South Korean subway workers go on strike for the first time since 2016

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(Bloomberg) – Workers at South Korea’s main subway operator have gone on strike for the first time since 2016, further straining a nation troubled by disruption caused by a trucker walkout.

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Unionized staff at the state-run Seoul Subway, which operates subways in the South Korean capital, halted work on Wednesday morning, according to the Seoul Transit Corporation union. They are calling on the government to withdraw its workforce reduction plans and hire more staff to improve safety.

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The walkout comes as South Korea faces supply chain disruptions caused by strikes by truck drivers. This adds pressure on President Yoon Suk Yeol, who is trying to keep the economy on track amid rising living costs and slowing exports.

The impact of the truckers’ strike is spreading as more and more drivers join the protest. With tanker drivers now involved, stocks of gasoline at local service stations are running low, with just eight days remaining as of Tuesday, according to the Department of Energy. Some 24 petrol stations have already run out of petrol or diesel, the ministry said.

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Second-round negotiations between the government and truckers broke down on Wednesday. The union has asked the transport minister to join the talks and withdraw an order asking cement truck drivers to return to work, the union said. Transport Minister Won Hee-ryong phoned several truckers asking them to return to work, the ministry said in a statement, without giving further details.

See also: Korea orders cement truckers to work, citing economic risk

The Seoul Subway Union held a protest in front of City Hall on Wednesday, according to the union’s website. The Seoul Metropolitan Government, however, said subways will operate normally during peak hours, with about one in four services interrupted during the day.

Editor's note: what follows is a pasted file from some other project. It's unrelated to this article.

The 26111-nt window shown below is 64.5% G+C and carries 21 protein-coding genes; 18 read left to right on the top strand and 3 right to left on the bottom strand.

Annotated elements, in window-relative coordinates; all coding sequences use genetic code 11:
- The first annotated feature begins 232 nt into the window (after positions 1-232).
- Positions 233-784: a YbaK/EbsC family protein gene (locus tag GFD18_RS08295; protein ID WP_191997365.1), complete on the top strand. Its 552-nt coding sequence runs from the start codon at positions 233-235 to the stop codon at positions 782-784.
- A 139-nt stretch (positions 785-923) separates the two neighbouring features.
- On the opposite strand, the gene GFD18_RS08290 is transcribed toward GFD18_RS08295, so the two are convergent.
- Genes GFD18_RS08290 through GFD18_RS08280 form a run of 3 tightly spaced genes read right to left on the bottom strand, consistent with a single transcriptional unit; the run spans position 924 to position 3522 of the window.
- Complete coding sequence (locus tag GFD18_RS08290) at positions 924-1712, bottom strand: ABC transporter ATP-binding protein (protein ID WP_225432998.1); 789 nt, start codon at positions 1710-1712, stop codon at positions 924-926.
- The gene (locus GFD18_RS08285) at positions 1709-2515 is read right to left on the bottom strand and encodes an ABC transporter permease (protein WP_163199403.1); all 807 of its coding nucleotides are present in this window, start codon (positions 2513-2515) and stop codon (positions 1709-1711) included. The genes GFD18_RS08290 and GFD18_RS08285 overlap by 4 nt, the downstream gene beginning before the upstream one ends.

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Generally, strikes by public transport workers cause limited disruption because, by law, a minimum workforce is guaranteed to provide what is considered an essential service.

The Seoul city government hired 13,000 temporary workers to compensate for the loss of staff and rolled out more public buses during peak hours. Subway trains will operate as usual during peak periods while operations will drop to about 72 percent, based on the number of trains running, at other times, the city government said in a statement.

In addition, unionized workers at Korea Railroad Corp. are planning a nationwide strike on December 2, demanding an expanded workforce, better pay and measures to improve employee safety. The strikes at public transport companies come as Yoon’s administration pursues a major restructuring of public companies to improve efficiency.

« We are struggling with a chronic and structural labor shortage, and the government’s restructuring policies are expected to further reduce our workforce, » Kim Seonuk, political secretary of the Korean Railway Workers’ Union, said in an interview. « We have no choice but to strike to negotiate with the government. »

—With the help of Shinhye Kang.

(Updates with details of the truckers’ strike in the 5th paragraph.)


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